DNA Test Suggests Texas Executed Wrong Man

Then-Gov. George Bush's staff failed to tell him Jones was asking for test
By Kevin Spak,  Newser Staff
Posted Nov 12, 2010 10:59 AM CST
DNA Test Suggests Texas Executed Wrong Man
This June 29, 2010 file photo shows convicted murderer Claude Jones in family snapshots taken at Texas' death row visitors' room the day before he was was executed for capital murder in late 2000.   (AP Photo/Pat Sullivan, File)

A DNA test has cast doubt on the guilt of a man who was executed in Texas 10 years ago—an execution that went forward after then-Gov. George W. Bush's staff failed to tell him the condemned man was asking for genetic analysis of a single strand of hair. That strand was the only physical evidence linking Claude Jones to the 2000 murder of a liquor store owner, and the new test reveals that the hair isn’t his, and probably belonged to the victim.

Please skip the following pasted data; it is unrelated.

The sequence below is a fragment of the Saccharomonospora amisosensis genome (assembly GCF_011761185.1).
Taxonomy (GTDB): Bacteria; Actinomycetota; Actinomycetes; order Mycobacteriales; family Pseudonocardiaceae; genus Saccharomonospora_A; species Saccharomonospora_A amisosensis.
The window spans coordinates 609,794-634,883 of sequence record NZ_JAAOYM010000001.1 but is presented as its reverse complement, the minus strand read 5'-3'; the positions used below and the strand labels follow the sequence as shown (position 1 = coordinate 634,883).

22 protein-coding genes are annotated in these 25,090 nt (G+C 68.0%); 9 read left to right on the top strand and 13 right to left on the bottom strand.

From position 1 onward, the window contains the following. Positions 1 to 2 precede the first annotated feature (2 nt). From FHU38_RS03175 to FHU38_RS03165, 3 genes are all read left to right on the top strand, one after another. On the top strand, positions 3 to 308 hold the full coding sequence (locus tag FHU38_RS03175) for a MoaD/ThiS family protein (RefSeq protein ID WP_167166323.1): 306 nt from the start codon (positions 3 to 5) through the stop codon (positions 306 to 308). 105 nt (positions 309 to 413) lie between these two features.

The briefing papers Bush’s staff gave him on Jones didn’t include his request for a DNA test, so Bush denied his reprieve, according to documents obtained by the Innocence Project, which also conducted the DNA test. “It is absolutely outrageous that no one told him that Claude Jones was asking for a DNA test,” the Project’s co-founder tells the AP. While the test doesn’t necessarily prove Jones’ innocence, it does mean the evidence against him was insufficient under Texas law to convict him. (Read more Claude Jones stories.)

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